You have probably seen the “Shark Tank” TV show on the ABC television network. The show features 5 wealthy entrepreneurs that are called “sharks.” Startup entrepreneurs present their idea with hopes of negotiating an investment in the company by one of the sharks. The sharks all have different personalities and different criteria for investment. Some of the common questions the Sharks have for the startup entrepreneurs:

• What makes your product or service different compared to what is on the market? What is your advantage vs. your competition?

• Have you protected the intellectual property of your idea?

• What is the market for your product or service?

• How much revenue and profit have you generated in the last 12 months? What do you sell the unit for and how much does it cost to produce it?

• Is this something I would buy?

In this show, the Sharks invest their own money. The challenge for the startup entrepreneur is to passionately make a business case about why the idea is worth investing in by one or more of the sharks. For some ideas, the Sharks are not only negotiating with the startup entrepreneur but are often competing against each other to make the deal with the startup entrepreneur.

Why Invest in Team Building?

Based on my experience in working with organizations, I see two common motivators they have for team building:

• Training and development –to help team members grow/develop around communication, collaboration and common goals

• Get along better and reduce conflict – Help team members strengthen trust, be able to have more productive discussions and work collaboratively with each other when they need to

Although these are great motivators, as your team development “Shark,”, I would advise you that the real reason to improve teamwork is to “Deliver business results that can ONLY be achieved collectively by working together as a team.” What I look for is a team or the leader of a team that sees the potential in business terms if the team members work together well as a team to deliver. Examples of how leadership teams define that potential or goal in business terms:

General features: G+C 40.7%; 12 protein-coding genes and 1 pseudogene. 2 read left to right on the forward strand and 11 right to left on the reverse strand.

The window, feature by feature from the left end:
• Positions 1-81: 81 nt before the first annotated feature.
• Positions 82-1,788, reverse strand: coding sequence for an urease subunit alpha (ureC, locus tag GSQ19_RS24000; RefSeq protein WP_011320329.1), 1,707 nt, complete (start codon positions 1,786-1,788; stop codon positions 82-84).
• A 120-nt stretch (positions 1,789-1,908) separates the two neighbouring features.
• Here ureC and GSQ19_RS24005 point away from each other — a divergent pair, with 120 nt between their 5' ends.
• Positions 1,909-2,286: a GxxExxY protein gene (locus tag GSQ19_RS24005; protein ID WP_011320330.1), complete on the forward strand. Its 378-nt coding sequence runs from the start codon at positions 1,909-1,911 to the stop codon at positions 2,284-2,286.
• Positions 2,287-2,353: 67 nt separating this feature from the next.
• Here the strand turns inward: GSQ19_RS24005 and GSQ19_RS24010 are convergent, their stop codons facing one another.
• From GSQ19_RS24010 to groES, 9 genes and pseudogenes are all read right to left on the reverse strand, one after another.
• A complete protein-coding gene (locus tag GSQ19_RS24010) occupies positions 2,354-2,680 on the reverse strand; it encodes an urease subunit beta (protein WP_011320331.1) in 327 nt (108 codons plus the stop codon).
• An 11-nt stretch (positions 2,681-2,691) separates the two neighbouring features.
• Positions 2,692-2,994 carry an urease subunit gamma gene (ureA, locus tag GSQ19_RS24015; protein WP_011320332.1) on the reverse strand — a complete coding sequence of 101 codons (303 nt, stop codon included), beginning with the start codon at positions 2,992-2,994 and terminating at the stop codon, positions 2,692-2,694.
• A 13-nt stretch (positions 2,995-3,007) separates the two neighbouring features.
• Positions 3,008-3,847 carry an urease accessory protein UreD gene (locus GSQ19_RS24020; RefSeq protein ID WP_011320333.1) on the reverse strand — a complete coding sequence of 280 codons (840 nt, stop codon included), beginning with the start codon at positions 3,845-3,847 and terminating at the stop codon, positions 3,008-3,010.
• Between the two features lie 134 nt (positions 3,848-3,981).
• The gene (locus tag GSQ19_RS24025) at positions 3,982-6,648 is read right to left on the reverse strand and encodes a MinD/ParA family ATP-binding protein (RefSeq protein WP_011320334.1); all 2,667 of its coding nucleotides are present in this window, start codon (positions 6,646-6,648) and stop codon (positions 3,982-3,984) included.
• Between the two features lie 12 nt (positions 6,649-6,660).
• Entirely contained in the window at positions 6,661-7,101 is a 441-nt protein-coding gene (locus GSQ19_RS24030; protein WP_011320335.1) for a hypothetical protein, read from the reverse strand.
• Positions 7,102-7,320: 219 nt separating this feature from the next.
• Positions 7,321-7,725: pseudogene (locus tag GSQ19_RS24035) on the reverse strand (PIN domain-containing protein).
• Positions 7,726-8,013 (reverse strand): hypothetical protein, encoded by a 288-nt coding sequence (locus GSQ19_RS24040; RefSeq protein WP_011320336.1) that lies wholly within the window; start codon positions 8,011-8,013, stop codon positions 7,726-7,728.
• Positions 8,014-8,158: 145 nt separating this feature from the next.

• Increase average customer wallet share by 5% as measured by new revenue from additional product lines (from existing customers)

• A 50% reduction in end-to-end delivery time for a customer order -- unprecedented turnaround time in the industry

• Deliver on “stretch” targets for a major plant expansion project – safety, cost, schedule, reliability, and operability.

The Shark Tank Concept in Team Building

Maybe your company/organization should be looking at an investment in team building in a different way. Most organizations only have a limited amount of dollars they would consider allocating to an investment in team building. That investment might take the form of training, “interventional” consulting or even incentives to reward the achievement. So why not make decisions about what teams to invest in like the “sharks” do.

For larger organizations (usually a minimum of $1 billion in revenue) with many functional (HR, IT, Finance) and business unit leadership teams, let them compete for the limited investment dollars in team building – based on the business impact the team can make if they work better together as a team. You will want at least 5 teams competing (by making their case to your Sharks) for every 1 unit of “investment” (additional budget). Even if only one team building gets funded, you now have 4 other teams that either have a clearer focus on what value can be achieved ONLY by working together as a team OR they will have received some direct, constructive feedback from the Sharks on what is expected of a leadership team in terms of articulating/driving towards common goals and that “ONLY” value. Some other organizational benefits of having your own Teamwork Shark Tank might include:

• That competition for limited capital should result in a capital allocation to the team with the most potential.

• Help in changing the culture into one that makes team building something you have to compete for based on the potential business impact.